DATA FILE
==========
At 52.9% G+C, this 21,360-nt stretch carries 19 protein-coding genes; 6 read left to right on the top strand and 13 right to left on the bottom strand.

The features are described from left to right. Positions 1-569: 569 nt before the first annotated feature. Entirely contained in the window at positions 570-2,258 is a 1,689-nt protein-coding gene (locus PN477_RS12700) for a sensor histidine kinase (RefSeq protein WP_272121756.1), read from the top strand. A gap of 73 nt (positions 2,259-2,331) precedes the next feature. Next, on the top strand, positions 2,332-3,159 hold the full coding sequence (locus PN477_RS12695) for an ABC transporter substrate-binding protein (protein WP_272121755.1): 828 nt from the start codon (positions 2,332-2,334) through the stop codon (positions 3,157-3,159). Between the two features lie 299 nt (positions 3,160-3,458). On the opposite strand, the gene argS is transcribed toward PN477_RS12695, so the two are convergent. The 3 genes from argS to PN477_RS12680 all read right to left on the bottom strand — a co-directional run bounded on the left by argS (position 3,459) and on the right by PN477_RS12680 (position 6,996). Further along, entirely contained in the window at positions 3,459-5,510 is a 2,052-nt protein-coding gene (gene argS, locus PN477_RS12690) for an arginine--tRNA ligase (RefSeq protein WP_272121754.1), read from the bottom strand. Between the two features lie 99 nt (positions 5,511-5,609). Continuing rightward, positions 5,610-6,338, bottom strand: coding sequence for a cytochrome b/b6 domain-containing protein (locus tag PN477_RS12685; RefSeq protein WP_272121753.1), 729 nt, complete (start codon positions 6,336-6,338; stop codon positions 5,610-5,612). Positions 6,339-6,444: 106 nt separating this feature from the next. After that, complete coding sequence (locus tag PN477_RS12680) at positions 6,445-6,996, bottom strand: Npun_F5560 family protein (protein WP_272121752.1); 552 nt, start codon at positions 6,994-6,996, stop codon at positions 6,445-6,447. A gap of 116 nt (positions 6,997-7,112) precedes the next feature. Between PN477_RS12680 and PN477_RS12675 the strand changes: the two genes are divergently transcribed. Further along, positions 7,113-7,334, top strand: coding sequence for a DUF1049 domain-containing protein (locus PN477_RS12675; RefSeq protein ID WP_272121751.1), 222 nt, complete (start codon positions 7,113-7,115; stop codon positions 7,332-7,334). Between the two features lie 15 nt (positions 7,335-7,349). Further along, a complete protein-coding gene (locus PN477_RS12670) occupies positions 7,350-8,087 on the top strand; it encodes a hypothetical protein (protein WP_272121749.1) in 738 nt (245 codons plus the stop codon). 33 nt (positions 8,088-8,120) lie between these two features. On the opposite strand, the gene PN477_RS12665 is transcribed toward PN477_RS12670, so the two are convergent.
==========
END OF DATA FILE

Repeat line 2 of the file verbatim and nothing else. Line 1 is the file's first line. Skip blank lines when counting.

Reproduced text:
The features are described from left to right. Positions 1-569: 569 nt before the first annotated feature. Entirely contained in the window at positions 570-2,258 is a 1,689-nt protein-coding gene (locus PN477_RS12700) for a sensor histidine kinase (RefSeq protein WP_272121756.1), read from the top strand. A gap of 73 nt (positions 2,259-2,331) precedes the next feature. Next, on the top strand, positions 2,332-3,159 hold the full coding sequence (locus PN477_RS12695) for an ABC transporter substrate-binding protein (protein WP_272121755.1): 828 nt from the start codon (positions 2,332-2,334) through the stop codon (positions 3,157-3,159). Between the two features lie 299 nt (positions 3,160-3,458). On the opposite strand, the gene argS is transcribed toward PN477_RS12695, so the two are convergent. The 3 genes from argS to PN477_RS12680 all read right to left on the bottom strand — a co-directional run bounded on the left by argS (position 3,459) and on the right by PN477_RS12680 (position 6,996). Further along, entirely contained in the window at positions 3,459-5,510 is a 2,052-nt protein-coding gene (gene argS, locus PN477_RS12690) for an arginine--tRNA ligase (RefSeq protein WP_272121754.1), read from the bottom strand. Between the two features lie 99 nt (positions 5,511-5,609). Continuing rightward, positions 5,610-6,338, bottom strand: coding sequence for a cytochrome b/b6 domain-containing protein (locus tag PN477_RS12685; RefSeq protein WP_272121753.1), 729 nt, complete (start codon positions 6,336-6,338; stop codon positions 5,610-5,612). Positions 6,339-6,444: 106 nt separating this feature from the next. After that, complete coding sequence (locus tag PN477_RS12680) at positions 6,445-6,996, bottom strand: Npun_F5560 family protein (protein WP_272121752.1); 552 nt, start codon at positions 6,994-6,996, stop codon at positions 6,445-6,447. A gap of 116 nt (positions 6,997-7,112) precedes the next feature. Between PN477_RS12680 and PN477_RS12675 the strand changes: the two genes are divergently transcribed. Further along, positions 7,113-7,334, top strand: coding sequence for a DUF1049 domain-containing protein (locus PN477_RS12675; RefSeq protein ID WP_272121751.1), 222 nt, complete (start codon positions 7,113-7,115; stop codon positions 7,332-7,334). Between the two features lie 15 nt (positions 7,335-7,349). Further along, a complete protein-coding gene (locus PN477_RS12670) occupies positions 7,350-8,087 on the top strand; it encodes a hypothetical protein (protein WP_272121749.1) in 738 nt (245 codons plus the stop codon). 33 nt (positions 8,088-8,120) lie between these two features. On the opposite strand, the gene PN477_RS12665 is transcribed toward PN477_RS12670, so the two are convergent.